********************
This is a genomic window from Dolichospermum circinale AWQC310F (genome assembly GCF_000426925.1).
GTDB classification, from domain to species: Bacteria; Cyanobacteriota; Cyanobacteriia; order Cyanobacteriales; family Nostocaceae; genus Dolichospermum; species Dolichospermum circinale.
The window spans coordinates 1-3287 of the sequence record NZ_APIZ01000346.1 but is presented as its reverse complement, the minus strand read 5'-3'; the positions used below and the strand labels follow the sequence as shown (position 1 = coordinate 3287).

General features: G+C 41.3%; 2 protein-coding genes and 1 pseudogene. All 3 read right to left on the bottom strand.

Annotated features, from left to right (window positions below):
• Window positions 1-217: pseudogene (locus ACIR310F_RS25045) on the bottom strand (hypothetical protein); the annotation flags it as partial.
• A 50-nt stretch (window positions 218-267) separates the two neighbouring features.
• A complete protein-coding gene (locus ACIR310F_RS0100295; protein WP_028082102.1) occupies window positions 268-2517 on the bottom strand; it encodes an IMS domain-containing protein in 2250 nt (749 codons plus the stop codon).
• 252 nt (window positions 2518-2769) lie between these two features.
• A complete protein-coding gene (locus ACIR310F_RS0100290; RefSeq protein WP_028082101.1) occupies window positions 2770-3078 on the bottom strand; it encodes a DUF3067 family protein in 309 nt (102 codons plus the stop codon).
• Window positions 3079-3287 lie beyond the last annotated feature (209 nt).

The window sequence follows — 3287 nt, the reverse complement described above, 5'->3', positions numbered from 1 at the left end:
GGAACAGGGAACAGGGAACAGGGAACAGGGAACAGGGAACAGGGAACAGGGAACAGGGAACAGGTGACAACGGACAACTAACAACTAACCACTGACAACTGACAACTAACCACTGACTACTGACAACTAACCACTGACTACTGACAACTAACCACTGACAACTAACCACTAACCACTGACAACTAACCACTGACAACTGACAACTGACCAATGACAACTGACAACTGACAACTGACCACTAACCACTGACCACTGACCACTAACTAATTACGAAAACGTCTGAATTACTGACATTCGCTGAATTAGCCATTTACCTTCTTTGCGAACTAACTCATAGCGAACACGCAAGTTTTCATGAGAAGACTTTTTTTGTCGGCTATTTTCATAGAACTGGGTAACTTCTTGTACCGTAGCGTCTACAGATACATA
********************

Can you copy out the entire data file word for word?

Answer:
This is a genomic window from Dolichospermum circinale AWQC310F (genome assembly GCF_000426925.1).
GTDB classification, from domain to species: Bacteria; Cyanobacteriota; Cyanobacteriia; order Cyanobacteriales; family Nostocaceae; genus Dolichospermum; species Dolichospermum circinale.
The window spans coordinates 1-3287 of the sequence record NZ_APIZ01000346.1 but is presented as its reverse complement, the minus strand read 5'-3'; the positions used below and the strand labels follow the sequence as shown (position 1 = coordinate 3287).

General features: G+C 41.3%; 2 protein-coding genes and 1 pseudogene. All 3 read right to left on the bottom strand.

Annotated features, from left to right (window positions below):
• Window positions 1-217: pseudogene (locus ACIR310F_RS25045) on the bottom strand (hypothetical protein); the annotation flags it as partial.
• A 50-nt stretch (window positions 218-267) separates the two neighbouring features.
• A complete protein-coding gene (locus ACIR310F_RS0100295; protein WP_028082102.1) occupies window positions 268-2517 on the bottom strand; it encodes an IMS domain-containing protein in 2250 nt (749 codons plus the stop codon).
• 252 nt (window positions 2518-2769) lie between these two features.
• A complete protein-coding gene (locus ACIR310F_RS0100290; RefSeq protein WP_028082101.1) occupies window positions 2770-3078 on the bottom strand; it encodes a DUF3067 family protein in 309 nt (102 codons plus the stop codon).
• Window positions 3079-3287 lie beyond the last annotated feature (209 nt).

The window sequence follows — 3287 nt, the reverse complement described above, 5'->3', positions numbered from 1 at the left end:
GGAACAGGGAACAGGGAACAGGGAACAGGGAACAGGGAACAGGGAACAGGGAACAGGGAACAGGTGACAACGGACAACTAACAACTAACCACTGACAACTGACAACTAACCACTGACTACTGACAACTAACCACTGACTACTGACAACTAACCACTGACAACTAACCACTAACCACTGACAACTAACCACTGACAACTGACAACTGACCAATGACAACTGACAACTGACAACTGACCACTAACCACTGACCACTGACCACTAACTAATTACGAAAACGTCTGAATTACTGACATTCGCTGAATTAGCCATTTACCTTCTTTGCGAACTAACTCATAGCGAACACGCAAGTTTTCATGAGAAGACTTTTTTTGTCGGCTATTTTCATAGAACTGGGTAACTTCTTGTACCGTAGCGTCTACAGATACATA